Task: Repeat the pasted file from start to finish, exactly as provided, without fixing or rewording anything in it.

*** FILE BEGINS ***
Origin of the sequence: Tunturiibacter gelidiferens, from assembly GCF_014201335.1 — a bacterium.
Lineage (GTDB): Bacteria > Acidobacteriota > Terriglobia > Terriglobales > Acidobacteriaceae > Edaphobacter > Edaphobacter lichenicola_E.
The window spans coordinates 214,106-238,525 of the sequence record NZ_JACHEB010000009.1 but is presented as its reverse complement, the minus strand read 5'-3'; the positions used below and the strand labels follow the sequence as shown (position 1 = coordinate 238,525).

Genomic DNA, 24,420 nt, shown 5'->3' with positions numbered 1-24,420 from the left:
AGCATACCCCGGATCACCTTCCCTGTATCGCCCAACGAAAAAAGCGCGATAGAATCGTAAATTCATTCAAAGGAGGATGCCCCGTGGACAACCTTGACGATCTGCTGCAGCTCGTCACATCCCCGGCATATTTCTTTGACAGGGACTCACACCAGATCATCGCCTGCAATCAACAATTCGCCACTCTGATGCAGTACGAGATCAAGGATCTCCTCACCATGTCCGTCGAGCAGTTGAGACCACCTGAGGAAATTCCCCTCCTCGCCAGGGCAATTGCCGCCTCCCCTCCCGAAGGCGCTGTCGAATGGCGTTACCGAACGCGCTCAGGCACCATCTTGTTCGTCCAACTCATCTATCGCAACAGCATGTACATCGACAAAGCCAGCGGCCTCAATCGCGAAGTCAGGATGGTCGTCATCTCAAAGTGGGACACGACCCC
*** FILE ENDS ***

Origin of the sequence: Tunturiibacter gelidiferens, from assembly GCF_014201335.1 — a bacterium.
Lineage (GTDB): Bacteria > Acidobacteriota > Terriglobia > Terriglobales > Acidobacteriaceae > Edaphobacter > Edaphobacter lichenicola_E.
The window spans coordinates 214,106-238,525 of the sequence record NZ_JACHEB010000009.1 but is presented as its reverse complement, the minus strand read 5'-3'; the positions used below and the strand labels follow the sequence as shown (position 1 = coordinate 238,525).

Genomic DNA, 24,420 nt, shown 5'->3' with positions numbered 1-24,420 from the left:
AGCATACCCCGGATCACCTTCCCTGTATCGCCCAACGAAAAAAGCGCGATAGAATCGTAAATTCATTCAAAGGAGGATGCCCCGTGGACAACCTTGACGATCTGCTGCAGCTCGTCACATCCCCGGCATATTTCTTTGACAGGGACTCACACCAGATCATCGCCTGCAATCAACAATTCGCCACTCTGATGCAGTACGAGATCAAGGATCTCCTCACCATGTCCGTCGAGCAGTTGAGACCACCTGAGGAAATTCCCCTCCTCGCCAGGGCAATTGCCGCCTCCCCTCCCGAAGGCGCTGTCGAATGGCGTTACCGAACGCGCTCAGGCACCATCTTGTTCGTCCAACTCATCTATCGCAACAGCATGTACATCGACAAAGCCAGCGGCCTCAATCGCGAAGTCAGGATGGTCGTCATCTCAAAGTGGGACACGACCCC